We were both hungry, so we were on the lookout for a decent place to eat. We spotted Nifty Fifty’s in Clementon, NJ, just down the street from the park.


We found out it’s a small regional chain… but what a chain!


From the numerous sodas on the menu, Kelly chose cream soda, and I tried almond. Unfortunately, the almond syrup was almost out, so I ended up with a glass full of red carbonated water and switched to a ginger ale instead.


I couldn’t resist trying the smothered Texas Tommy fries as my meal. It’s basically a heaping plate of French fries covered with bacon, Cheez Whiz, shredded mozzarella and diced hot dogs.


Kelly tried the double Texas Tommy, which was the special of the day: two hot dogs wrapped in bacon, covered with Cheez Whiz and nestled in a toasted sub roll.


We also split an order of spicy onion rings, which didn’t really have a lot of spice, but tasted good with the side of onion blossom sauce, anyway.


Coming soon: the 2011 finale--part two!

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  • 1 month later...

Thanks to a sick day today, during which I spent 11 hours knocked out on Nyquil, I have time to post the remainder of the 2011 season finale. Enjoy!


The day before our wedding in June, we were searching for a place to take Kelly’s maid of honor and her daughter for dinner and came across some reduced-price printable gift certificates on Restaurant.com for the Blue Water Grill, right down the street from our apartment. It’s a bit upscale for our budget, but the gift certificate made it affordable. Unfortunately, I accidentally deleted the pictures from that visit... which actually wasn’t that unfortunate after all because it gave us an excuse to buy another reduced-price gift certificate and go back a couple months later!


The restaurant is housed in an old dime store, and the pressed tin ceilings and partially exposed brick give it a lot of charm.


The seating area isn’t huge, so reservations are suggested, especially on the weekend.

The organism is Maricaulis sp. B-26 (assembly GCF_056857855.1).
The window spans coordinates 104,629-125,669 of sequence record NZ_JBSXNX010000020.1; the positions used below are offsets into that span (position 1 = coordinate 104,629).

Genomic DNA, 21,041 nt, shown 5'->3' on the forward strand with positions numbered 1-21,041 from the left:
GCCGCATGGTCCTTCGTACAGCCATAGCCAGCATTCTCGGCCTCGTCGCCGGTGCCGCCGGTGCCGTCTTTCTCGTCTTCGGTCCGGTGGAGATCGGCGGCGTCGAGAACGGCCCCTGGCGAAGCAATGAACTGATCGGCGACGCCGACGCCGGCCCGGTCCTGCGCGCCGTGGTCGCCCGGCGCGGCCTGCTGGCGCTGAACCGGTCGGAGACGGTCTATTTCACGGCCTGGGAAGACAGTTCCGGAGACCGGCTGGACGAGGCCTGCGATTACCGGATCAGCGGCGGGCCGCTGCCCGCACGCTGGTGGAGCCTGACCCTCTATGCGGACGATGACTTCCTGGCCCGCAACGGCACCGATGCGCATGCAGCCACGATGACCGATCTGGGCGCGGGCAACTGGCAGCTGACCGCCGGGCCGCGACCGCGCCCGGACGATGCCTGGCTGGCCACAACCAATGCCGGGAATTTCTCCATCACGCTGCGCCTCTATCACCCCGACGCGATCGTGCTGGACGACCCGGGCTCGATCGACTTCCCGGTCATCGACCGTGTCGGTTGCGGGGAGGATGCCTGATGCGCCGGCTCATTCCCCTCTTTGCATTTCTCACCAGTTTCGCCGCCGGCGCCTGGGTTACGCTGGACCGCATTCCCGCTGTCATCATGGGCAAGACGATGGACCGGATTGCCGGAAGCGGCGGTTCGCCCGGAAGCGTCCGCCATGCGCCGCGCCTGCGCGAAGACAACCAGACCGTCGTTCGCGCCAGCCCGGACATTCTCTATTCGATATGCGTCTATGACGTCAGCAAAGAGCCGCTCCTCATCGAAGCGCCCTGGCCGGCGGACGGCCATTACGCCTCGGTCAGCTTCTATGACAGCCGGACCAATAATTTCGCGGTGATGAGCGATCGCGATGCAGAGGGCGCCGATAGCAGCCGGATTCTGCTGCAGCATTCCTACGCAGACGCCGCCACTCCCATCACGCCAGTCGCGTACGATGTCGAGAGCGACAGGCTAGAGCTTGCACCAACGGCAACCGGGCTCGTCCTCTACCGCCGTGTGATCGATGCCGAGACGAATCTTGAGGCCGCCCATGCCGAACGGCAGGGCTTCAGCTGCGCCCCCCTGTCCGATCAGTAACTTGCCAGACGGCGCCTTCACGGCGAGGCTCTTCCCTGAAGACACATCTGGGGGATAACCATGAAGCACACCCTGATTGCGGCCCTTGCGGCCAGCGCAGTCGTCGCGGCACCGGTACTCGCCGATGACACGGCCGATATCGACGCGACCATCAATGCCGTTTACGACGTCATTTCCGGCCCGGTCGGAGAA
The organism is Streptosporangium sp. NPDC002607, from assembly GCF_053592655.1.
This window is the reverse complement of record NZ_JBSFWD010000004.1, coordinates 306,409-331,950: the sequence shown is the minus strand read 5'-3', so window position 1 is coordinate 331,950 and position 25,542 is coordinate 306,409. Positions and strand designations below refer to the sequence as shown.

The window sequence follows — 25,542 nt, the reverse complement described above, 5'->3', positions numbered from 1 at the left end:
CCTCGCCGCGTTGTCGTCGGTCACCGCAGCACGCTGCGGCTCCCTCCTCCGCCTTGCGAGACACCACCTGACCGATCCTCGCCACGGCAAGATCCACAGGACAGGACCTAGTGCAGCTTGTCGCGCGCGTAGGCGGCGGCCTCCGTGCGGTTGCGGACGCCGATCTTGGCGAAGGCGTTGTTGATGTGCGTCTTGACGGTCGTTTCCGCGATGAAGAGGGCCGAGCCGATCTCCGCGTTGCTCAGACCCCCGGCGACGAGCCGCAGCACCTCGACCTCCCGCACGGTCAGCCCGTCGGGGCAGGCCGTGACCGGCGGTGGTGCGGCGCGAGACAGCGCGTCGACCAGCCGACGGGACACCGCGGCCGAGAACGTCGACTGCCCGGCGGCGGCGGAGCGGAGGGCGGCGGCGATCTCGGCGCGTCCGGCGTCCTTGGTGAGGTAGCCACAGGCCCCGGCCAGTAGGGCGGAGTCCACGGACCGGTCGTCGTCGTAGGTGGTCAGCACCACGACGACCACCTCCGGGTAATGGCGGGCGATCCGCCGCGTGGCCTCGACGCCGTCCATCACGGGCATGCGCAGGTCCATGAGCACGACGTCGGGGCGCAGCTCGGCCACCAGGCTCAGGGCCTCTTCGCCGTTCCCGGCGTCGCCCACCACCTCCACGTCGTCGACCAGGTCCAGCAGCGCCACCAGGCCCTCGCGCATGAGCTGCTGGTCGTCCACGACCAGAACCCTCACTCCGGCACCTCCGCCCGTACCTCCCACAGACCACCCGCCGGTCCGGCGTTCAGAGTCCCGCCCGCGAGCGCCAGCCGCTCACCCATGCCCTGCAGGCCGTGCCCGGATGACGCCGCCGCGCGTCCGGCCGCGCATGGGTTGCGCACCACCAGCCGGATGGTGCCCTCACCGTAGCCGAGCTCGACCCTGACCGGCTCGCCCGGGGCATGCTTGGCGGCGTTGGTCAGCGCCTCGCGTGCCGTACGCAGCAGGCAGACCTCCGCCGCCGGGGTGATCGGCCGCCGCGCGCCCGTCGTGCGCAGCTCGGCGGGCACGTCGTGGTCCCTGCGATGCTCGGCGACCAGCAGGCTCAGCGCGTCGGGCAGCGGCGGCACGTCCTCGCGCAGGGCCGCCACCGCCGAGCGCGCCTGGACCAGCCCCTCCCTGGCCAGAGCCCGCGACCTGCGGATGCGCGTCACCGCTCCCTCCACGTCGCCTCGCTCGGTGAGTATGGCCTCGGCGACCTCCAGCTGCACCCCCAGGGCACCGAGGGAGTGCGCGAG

I’m not usually a big fan of restaurant fish, but the gorgonzola-smothered fried grouper here is simply delicious! I paired mine with garlic mashed potatoes and macaroni and cheese, also both good.


Kelly got chicken in an Alfredo cream sauce—also really good—with macaroni and mashed sweet potatoes.


I have no idea what Lauryn got for dinner… but she followed it up with ice cream, and as far as she’s concerned, that’s the part that counts!


It is with bittersweet memories that I post these photos from Mi Pueblito Grill, back in Crisfield. This is one of the four best Mexican restaurants I’ve ever patronized (the others being La Placita and Cactus Café, already reviewed in this thread, and Mi Tierra in San Antonio, which is reviewed in my TR from that trip in 2009). Before I moved in with my now-wife, my parents and I ate here every Christmas Eve, and I made a point of visiting the restaurant at least once or twice more each year when I was in town. Sadly, it closed shortly before the end of 2011, not because business was bad, but because the owner moved, supposedly to Africa.


A couple years ago, the restaurant moved from an abandoned drug store on Main Street to an abandoned video store on Main Street. The old drug store had more character, but I guess the rent was cheaper at the old video store. The interior certainly was nicer and more modern.


My absolute favorite thing here was the queso fundito. It’s basically just a giant bowl of melted cheese!


Jeanette, whom you may remember from the Ristorante Antipasti review earlier in this thread, demonstrates the elasticity of the cheese. She and I visited in early September during a guided historical tour I led of the area.


I always used to delight in Mi Pueblito’s Cancun shrimp—bacon-wrapped shrimp covered in raspberry-jalapeno sauce and served over rice. Then a couple years ago, my dentist recommended the skirt steak, seen here with a pair of… burritos? Chimichangas? Soft tacos? One of those Mexican food things that have 27 different names, even though they’re all essentially the same. I’ve never gotten another main course there since… and *sniff* I never will again.


Between October and November, I spent most of my free weekends working on my latest book, due out this June. But I did take one Saturday off to go to the Philly Non-Sports Card Show in Allentown, PA. While there, I took some advice from a website dedicated to retro restaurants and attractions and paid a visit to Zandy’s.


The sign over the entrance pretty much says it all.


It’s like Barbie opened a cheese steak joint!


I’ve got a friend in Zandy’s!


The restaurant’s claim to fame is its cheese steak with tomato sauce—and it’s fantastic! Note the pierogi on the side for that authentic Pennsylvania touch.


Afterward, I visited Wert’s Café, also in Allentown, at the recommendation of another website. Kelly, Lauryn and I had tried to visit a couple years earlier and learned that, unfortunately, it’s closed on Sundays. This time, not only was the restaurant open, but there was a brief wait for a table.